Arkansas Historical Quarterly;Volume 17, Winter 1955, p. 337





Research Assistant, Arkansas History Commission

Hempstead County was organized by the common pleas court, which existed at that time under the laws of Missouri Territory, but that court became extinct when Arkansas Territory was organized. The county business was then transferred to the circuit court of the new territory. The circuit court continued to transact business until the county court was organized in 1829 (2).

The first terms of the courts in Hempstead County were held at the house of John English, approximately eight miles northeast of the present site of Washington, and on the line of the military road, which was later established as a connecting link between Arkansas and the Southwest, the terminus of the latter being Fort Towson. The court stayed at the English home until 1824, when it was moved to the house of Elijah Stuart, (3) said by some to be the first resident of Washington. However, it is also thought that some whites did live it or near what was later to become Washington before Stuart moved here. James W. Ellis in a letter written from Saratoga, Arkansas, March 27, 1913, stated that, in 1860, while visiting Judge Daniel T. Witter on "his big plantations," the judge led him to a grove of trees and pointed to the remains of an old cabin. The judge explained that, when he moved to Hempstead County in 1820, an old man and woman lived here, but had been buried in an unmarked rave. Nothing else is known of the couple but they are assumed to be the county's first white residents. (4)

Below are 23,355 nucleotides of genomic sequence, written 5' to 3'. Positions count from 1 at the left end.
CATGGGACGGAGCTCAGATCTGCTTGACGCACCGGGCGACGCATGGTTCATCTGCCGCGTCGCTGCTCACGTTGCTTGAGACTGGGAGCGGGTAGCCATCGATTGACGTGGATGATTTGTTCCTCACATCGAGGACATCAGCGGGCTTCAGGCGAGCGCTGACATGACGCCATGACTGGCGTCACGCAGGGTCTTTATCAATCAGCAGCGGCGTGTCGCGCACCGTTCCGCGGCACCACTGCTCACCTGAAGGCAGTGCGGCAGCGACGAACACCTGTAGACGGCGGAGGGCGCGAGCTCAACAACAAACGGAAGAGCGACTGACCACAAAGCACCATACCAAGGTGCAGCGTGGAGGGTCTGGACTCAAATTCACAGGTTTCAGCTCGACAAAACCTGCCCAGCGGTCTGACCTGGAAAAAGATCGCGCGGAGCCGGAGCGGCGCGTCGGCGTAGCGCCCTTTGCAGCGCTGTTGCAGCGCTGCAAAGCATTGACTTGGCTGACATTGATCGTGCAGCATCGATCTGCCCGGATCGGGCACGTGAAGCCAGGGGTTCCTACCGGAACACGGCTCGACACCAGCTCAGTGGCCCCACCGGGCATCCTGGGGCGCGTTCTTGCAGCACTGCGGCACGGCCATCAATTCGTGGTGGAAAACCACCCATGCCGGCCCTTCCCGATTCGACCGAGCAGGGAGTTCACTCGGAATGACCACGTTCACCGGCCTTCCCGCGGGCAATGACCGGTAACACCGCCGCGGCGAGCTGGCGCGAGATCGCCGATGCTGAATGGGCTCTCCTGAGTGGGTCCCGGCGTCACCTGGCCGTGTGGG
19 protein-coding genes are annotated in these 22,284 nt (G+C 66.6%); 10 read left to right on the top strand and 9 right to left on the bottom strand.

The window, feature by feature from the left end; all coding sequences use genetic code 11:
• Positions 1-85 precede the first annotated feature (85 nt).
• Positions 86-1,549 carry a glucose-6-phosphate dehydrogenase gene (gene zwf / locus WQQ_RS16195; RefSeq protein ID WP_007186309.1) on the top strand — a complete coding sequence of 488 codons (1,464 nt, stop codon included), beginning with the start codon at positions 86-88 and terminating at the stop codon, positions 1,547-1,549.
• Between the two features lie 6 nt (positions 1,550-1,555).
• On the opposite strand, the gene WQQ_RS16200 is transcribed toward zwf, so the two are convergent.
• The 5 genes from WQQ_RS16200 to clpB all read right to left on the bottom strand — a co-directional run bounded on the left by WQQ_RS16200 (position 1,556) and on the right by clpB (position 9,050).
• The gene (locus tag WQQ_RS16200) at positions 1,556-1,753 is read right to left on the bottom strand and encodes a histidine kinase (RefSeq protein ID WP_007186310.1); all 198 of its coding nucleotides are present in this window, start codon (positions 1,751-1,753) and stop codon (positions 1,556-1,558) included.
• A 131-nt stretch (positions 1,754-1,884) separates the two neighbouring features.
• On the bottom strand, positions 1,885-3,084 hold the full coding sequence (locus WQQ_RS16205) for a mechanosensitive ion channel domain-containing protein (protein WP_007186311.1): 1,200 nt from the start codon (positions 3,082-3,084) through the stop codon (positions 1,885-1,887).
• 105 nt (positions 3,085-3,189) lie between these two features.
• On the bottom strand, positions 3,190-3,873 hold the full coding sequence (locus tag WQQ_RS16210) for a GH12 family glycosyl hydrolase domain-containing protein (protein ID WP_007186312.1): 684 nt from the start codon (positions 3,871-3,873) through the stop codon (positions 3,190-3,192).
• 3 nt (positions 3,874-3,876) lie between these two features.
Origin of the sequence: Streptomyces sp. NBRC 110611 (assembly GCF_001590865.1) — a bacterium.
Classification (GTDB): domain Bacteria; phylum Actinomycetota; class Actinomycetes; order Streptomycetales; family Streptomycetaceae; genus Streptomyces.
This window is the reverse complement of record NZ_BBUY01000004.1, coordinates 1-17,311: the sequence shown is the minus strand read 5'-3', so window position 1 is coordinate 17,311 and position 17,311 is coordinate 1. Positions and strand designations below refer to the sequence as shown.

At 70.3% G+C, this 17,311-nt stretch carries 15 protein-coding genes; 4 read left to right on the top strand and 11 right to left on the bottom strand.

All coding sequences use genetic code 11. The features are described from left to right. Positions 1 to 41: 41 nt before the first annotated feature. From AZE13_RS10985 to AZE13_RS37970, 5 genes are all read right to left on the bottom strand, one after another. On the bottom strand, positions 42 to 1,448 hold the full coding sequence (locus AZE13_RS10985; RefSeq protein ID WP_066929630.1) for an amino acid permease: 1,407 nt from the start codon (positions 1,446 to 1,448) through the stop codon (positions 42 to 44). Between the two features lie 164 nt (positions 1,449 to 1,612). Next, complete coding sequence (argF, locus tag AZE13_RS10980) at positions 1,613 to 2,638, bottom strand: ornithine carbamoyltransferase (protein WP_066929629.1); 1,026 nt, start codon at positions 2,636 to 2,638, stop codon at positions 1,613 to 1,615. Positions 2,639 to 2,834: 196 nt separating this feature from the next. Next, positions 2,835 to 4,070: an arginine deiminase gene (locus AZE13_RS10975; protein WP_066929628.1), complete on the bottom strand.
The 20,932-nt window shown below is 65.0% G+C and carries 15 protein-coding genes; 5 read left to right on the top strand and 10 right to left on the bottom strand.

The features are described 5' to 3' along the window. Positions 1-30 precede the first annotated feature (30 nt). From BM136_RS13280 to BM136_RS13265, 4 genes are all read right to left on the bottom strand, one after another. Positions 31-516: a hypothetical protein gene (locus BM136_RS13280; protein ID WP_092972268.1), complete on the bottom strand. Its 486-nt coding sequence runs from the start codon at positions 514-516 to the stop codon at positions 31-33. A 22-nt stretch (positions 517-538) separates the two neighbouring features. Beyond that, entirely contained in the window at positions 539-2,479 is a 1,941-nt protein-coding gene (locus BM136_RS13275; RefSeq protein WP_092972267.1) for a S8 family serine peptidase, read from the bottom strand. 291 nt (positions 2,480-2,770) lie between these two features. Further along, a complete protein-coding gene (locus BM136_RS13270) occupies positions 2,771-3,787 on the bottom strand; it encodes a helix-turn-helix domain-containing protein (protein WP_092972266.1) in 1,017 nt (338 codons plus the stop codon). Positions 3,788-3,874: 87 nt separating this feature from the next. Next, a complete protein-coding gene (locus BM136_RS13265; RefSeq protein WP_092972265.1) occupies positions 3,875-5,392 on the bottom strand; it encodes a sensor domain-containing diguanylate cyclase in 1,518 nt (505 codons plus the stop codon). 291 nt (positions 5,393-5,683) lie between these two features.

The county's first courthouse was finished in 1825. "The March, 1825, term of the . . . court was begun and held in the town of Washington, at the court-house in and for the county of Hempstead, and Territory of Arkansas, on Monday, the 21st of March, in the year of our Lord, 1825." (5)
1. Prepared under the direction of Ted R. Worley, Executive Secretary, Arkansas History Commission.
2. Biographical and Historical Memoirs of Southern Arkansas (Chicago: Goodspeed, 1890), 380.
3. Ibid.
4. Undated and unidentified newspaper clipping in Arkansas History Commission; the letter was to an
unknown editor.
5. Biographical and Historical Memoirs of Southern Arkansas, 380.








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